The legion also has 1,000 cardboard headsets on offer that can be fitted with mobile phones to create makeshift virtual reality sets. The virtual reality displays can be downloaded from the legion’s website.
Jump4Heroes are The Royal British Legion Extreme Human Flight Team. As serving and former members of the Army they felt it appropriate to support charities that help the Armed Forces. They aim to do this by both fund raising and increasing public awareness of the charities and their plight. This is achieved by taking calculated risks and carrying out extreme projects, normally related to parachuting, canopy flight or BASE jumping.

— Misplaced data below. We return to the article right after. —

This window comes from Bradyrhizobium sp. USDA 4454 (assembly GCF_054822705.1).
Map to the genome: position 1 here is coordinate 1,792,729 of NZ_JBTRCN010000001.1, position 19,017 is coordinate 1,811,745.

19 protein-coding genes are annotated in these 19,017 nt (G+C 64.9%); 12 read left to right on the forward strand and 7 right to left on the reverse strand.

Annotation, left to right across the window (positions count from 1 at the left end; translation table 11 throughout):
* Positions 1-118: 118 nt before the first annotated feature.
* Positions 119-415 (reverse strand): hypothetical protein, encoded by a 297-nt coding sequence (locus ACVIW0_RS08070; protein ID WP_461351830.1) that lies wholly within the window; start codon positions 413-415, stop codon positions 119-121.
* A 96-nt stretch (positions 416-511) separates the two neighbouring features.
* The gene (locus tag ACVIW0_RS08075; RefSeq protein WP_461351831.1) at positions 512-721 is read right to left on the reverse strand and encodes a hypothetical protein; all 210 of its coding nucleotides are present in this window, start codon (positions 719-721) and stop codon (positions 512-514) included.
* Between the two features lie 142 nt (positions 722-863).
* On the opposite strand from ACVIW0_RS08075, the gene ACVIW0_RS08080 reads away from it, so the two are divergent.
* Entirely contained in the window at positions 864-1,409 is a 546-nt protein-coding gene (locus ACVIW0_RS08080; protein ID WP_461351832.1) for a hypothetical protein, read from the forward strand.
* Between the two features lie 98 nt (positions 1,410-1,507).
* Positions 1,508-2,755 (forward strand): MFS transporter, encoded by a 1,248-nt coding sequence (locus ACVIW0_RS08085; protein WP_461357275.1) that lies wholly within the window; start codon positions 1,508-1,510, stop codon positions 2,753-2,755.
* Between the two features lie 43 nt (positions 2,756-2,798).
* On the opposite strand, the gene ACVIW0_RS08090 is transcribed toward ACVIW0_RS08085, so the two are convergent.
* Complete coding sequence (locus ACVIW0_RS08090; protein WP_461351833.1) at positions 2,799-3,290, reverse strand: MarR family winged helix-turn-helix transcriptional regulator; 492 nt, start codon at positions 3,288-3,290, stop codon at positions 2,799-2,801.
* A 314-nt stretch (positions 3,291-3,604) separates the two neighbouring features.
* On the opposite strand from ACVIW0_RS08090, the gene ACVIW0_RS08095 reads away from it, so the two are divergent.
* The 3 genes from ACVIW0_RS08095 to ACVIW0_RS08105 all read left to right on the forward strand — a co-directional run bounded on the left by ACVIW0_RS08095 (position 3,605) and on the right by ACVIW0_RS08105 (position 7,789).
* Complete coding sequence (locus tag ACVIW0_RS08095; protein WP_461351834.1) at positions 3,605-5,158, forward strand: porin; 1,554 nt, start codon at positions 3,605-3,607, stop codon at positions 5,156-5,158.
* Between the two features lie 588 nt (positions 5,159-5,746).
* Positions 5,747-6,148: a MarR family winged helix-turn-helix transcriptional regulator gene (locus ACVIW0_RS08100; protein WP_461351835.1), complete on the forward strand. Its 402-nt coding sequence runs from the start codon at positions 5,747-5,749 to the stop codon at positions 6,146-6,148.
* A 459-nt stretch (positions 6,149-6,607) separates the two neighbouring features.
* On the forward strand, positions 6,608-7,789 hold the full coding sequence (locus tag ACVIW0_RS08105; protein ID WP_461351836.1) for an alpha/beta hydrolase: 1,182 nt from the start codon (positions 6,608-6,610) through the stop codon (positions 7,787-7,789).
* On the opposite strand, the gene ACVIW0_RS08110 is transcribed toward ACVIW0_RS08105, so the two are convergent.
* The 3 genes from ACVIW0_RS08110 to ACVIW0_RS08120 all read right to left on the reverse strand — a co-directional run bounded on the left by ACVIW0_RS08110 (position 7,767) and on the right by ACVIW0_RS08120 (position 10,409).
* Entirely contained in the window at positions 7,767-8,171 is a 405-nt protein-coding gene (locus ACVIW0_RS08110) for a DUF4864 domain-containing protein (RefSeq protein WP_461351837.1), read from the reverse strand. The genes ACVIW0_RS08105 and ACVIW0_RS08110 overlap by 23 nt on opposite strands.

Featuring in the National Press, demonstrating their skills, wingsuit proximity BASE jumping, flying the St George’s Flag in freefall, having BASE jumped from the Eiger and being apprehended by armed police who confused them for UFOs, amongst other things. The Team were part of the World Record BASE jumping attempt from the KL Tower in Malaysia and hold a countless supply of National level medals.
What they do is extreme. But their risks are calculated; they are professionals and plan to be around for a long time undertaking such extreme projects. Please check out this video as a great example of what they do. Jump 4 Heroes Website